Digital World

October 21, 2008|By FROM SUN STAFF AND NEWS SERVICES

On the Web

* Check out USDemocrazy.net, created by students and staff at the University of Maryland, Baltimore County. The site is extremely informative and playful, owing in large part to the creative hand of Kevin "Kal" Kallaugher, the former editorial cartoonist at The Sun. If you want to engage a young person - or an old one - in the political process, have them take a spin through this Web site. The venture is interactive and is still looking to add information and animations on every state.

* Whether it's a confession, a cry for help or a simple "thank you," talking to whatever God you pray to can release some pressure.

The blog Dear God (dear-god.net) wants to know what you say when you pray, or if you don't pray to anyone, it offers a good place to vent your feelings. The blog stresses its lack of affiliation with any religious or spiritual group, and rather is simply a place to get things off your chest. If you like PostSecret, you'll probably dig this blog.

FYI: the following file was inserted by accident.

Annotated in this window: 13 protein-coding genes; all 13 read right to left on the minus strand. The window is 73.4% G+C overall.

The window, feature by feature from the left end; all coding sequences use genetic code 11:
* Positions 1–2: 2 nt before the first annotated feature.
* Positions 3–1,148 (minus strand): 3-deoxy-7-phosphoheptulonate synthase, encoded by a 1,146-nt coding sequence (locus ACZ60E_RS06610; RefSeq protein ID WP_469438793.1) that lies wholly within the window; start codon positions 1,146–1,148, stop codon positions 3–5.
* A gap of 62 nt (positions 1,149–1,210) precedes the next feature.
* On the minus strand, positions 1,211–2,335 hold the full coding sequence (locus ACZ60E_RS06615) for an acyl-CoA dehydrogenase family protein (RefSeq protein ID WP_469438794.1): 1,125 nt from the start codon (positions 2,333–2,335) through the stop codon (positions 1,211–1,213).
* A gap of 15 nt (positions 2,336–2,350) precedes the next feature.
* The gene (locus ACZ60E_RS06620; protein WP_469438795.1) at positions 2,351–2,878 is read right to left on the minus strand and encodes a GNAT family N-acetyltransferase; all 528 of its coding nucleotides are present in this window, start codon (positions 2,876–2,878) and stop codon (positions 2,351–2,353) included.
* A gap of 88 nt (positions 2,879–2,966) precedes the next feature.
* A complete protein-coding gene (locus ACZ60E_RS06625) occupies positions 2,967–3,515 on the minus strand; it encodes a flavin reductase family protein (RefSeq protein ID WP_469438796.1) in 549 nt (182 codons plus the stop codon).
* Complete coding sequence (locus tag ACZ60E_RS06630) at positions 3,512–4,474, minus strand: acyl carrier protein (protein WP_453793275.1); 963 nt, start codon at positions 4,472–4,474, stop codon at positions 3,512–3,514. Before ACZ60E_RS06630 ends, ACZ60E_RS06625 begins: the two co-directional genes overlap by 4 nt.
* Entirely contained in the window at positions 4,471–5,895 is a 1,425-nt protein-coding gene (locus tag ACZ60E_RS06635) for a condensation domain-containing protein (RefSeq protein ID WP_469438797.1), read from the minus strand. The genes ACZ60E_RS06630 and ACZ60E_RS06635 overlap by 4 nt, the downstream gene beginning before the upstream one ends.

The entries come from all over the world, and while they're the reason to read the blog, the pictures chosen to go with the messages are also interesting (and usually selected by the blogger).

* The universal, high-speed-everywhere Web isn't quite a reality yet, as anyone who's used a relative's dial-up or a seriously weak airport connection can testify to. Web page reformatting tool Finch gives you just the text, ma'am, from any site you plug into its address box, stripping Flash, JavaScript, stylesheets and even images from the layout. Tools like this often crop up for mobile phones, such as Google's Mobilizer (google.com/gwt/n), but Finch (finch.ploogy.net) is made for the desktop browser. Some sites will work better with their graphical navigators removed than others, of course, but for anyone stuck with a fist-poundingly slow connection, or paying for every megabyte, Finch is a great bookmark to keep handy.

* We can't imagine the sort of dedication (and mostly clear social calendar) this must require: This man actually photographed himself every day for 17 years. The result is pretty cool (and might make you feel a little guilty if you can't even commit to blogging seven days a week).

Watch it here: collegehumor.com/video:1830530.

From Sun staff and news services

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